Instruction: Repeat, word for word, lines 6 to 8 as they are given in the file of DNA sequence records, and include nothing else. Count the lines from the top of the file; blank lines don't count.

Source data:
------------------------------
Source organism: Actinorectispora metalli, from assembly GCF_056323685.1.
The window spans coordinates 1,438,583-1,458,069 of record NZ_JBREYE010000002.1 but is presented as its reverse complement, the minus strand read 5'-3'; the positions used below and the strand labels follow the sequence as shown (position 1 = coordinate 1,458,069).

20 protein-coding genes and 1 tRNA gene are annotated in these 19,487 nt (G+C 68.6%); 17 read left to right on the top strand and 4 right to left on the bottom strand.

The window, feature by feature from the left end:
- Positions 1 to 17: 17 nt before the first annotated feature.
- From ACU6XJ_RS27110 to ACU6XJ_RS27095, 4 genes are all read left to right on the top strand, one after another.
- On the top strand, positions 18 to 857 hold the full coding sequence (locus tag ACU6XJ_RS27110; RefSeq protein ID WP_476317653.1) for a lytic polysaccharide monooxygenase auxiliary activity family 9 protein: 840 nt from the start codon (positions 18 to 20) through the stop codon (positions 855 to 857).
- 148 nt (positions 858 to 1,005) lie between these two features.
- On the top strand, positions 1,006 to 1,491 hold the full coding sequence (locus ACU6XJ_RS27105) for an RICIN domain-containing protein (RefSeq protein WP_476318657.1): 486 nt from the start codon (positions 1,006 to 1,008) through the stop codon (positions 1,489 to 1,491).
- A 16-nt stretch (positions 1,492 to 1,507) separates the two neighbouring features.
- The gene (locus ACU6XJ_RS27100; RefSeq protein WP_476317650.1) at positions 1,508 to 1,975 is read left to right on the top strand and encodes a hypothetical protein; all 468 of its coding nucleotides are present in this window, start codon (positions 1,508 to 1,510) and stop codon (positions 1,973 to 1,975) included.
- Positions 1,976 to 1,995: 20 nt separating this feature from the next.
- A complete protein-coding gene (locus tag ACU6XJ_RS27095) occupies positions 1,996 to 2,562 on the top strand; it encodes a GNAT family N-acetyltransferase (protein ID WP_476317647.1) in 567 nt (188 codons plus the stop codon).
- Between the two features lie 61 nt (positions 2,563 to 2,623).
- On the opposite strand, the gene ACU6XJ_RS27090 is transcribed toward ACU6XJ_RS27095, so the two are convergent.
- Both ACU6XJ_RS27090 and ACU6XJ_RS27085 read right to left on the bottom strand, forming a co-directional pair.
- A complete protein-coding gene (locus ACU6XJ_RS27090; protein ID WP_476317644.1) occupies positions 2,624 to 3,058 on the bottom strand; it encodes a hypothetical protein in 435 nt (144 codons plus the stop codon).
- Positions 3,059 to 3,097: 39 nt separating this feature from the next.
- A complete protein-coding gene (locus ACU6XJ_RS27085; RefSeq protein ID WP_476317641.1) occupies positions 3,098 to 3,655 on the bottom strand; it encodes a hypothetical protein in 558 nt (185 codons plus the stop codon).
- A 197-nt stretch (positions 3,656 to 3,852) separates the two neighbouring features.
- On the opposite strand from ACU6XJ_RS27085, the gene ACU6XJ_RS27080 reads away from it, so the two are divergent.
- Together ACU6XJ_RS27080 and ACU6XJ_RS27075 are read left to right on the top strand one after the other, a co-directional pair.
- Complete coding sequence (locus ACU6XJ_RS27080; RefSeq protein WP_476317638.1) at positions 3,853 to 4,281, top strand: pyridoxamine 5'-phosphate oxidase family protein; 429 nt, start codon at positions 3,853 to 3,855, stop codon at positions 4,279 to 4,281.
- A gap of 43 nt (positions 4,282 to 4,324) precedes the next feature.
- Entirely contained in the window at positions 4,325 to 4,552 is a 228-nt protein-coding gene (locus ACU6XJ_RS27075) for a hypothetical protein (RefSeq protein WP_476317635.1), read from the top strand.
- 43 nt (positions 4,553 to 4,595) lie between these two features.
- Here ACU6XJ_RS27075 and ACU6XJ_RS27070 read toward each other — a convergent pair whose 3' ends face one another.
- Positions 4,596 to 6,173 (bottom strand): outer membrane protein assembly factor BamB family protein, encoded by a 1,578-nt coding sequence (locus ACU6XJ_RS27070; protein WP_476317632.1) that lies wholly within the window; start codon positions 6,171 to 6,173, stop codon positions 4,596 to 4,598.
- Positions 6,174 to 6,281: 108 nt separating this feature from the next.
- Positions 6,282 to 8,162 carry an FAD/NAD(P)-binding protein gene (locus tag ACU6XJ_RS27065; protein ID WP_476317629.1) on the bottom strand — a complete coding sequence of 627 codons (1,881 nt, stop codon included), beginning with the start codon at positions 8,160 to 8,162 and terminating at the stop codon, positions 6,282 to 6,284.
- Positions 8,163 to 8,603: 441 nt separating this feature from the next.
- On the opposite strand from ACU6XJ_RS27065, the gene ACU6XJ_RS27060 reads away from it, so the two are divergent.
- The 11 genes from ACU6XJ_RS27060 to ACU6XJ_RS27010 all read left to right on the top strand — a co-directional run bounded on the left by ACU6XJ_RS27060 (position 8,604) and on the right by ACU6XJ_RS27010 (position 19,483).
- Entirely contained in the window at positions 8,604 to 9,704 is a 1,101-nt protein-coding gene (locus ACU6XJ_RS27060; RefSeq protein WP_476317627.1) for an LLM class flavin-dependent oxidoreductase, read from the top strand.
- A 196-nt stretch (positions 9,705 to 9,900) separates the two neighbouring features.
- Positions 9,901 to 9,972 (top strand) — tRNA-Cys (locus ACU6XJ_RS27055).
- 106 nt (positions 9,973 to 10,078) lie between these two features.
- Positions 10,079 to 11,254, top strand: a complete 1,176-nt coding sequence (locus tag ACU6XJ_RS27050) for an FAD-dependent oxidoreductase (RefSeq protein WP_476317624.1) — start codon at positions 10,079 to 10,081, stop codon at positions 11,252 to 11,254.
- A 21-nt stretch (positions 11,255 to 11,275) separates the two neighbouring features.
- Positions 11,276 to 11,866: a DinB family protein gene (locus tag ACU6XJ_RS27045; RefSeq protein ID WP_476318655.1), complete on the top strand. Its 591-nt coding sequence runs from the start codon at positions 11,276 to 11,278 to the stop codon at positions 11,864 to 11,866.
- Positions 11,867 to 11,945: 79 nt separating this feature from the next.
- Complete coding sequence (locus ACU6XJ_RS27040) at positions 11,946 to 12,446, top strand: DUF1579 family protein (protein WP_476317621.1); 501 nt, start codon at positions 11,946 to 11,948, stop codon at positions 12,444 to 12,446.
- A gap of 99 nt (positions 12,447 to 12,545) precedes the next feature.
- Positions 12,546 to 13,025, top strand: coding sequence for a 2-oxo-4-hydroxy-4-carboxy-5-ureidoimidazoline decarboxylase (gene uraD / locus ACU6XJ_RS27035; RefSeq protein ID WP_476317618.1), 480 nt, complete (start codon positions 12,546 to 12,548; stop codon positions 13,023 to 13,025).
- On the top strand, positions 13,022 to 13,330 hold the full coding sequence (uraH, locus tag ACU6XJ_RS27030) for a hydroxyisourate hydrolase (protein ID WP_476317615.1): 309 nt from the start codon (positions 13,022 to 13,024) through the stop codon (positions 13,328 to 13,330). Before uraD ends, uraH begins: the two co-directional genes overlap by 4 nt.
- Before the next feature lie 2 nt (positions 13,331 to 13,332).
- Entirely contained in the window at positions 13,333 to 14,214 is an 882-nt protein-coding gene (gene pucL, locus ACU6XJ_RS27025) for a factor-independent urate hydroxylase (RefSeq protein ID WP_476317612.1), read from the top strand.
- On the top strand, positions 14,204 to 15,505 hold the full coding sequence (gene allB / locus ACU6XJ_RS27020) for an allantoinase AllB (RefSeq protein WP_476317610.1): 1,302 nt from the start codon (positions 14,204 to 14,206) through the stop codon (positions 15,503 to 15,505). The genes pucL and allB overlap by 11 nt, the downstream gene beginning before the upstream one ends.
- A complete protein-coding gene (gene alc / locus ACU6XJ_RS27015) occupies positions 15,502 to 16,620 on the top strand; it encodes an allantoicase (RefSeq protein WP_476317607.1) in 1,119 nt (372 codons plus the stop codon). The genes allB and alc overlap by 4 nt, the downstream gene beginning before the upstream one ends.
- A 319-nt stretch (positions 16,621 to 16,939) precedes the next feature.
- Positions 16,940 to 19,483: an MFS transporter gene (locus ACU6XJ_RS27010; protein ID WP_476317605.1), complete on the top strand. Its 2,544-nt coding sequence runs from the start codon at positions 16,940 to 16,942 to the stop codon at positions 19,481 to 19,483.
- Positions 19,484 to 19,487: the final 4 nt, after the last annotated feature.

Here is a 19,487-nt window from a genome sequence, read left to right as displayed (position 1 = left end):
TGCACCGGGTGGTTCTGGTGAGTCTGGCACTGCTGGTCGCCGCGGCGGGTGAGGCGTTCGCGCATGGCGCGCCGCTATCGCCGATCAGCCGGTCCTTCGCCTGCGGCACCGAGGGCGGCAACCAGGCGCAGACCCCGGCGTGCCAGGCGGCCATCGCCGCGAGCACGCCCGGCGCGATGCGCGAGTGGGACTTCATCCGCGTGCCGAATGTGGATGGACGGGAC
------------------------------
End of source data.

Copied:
- From ACU6XJ_RS27110 to ACU6XJ_RS27095, 4 genes are all read left to right on the top strand, one after another.
- On the top strand, positions 18 to 857 hold the full coding sequence (locus tag ACU6XJ_RS27110; RefSeq protein ID WP_476317653.1) for a lytic polysaccharide monooxygenase auxiliary activity family 9 protein: 840 nt from the start codon (positions 18 to 20) through the stop codon (positions 855 to 857).
- 148 nt (positions 858 to 1,005) lie between these two features.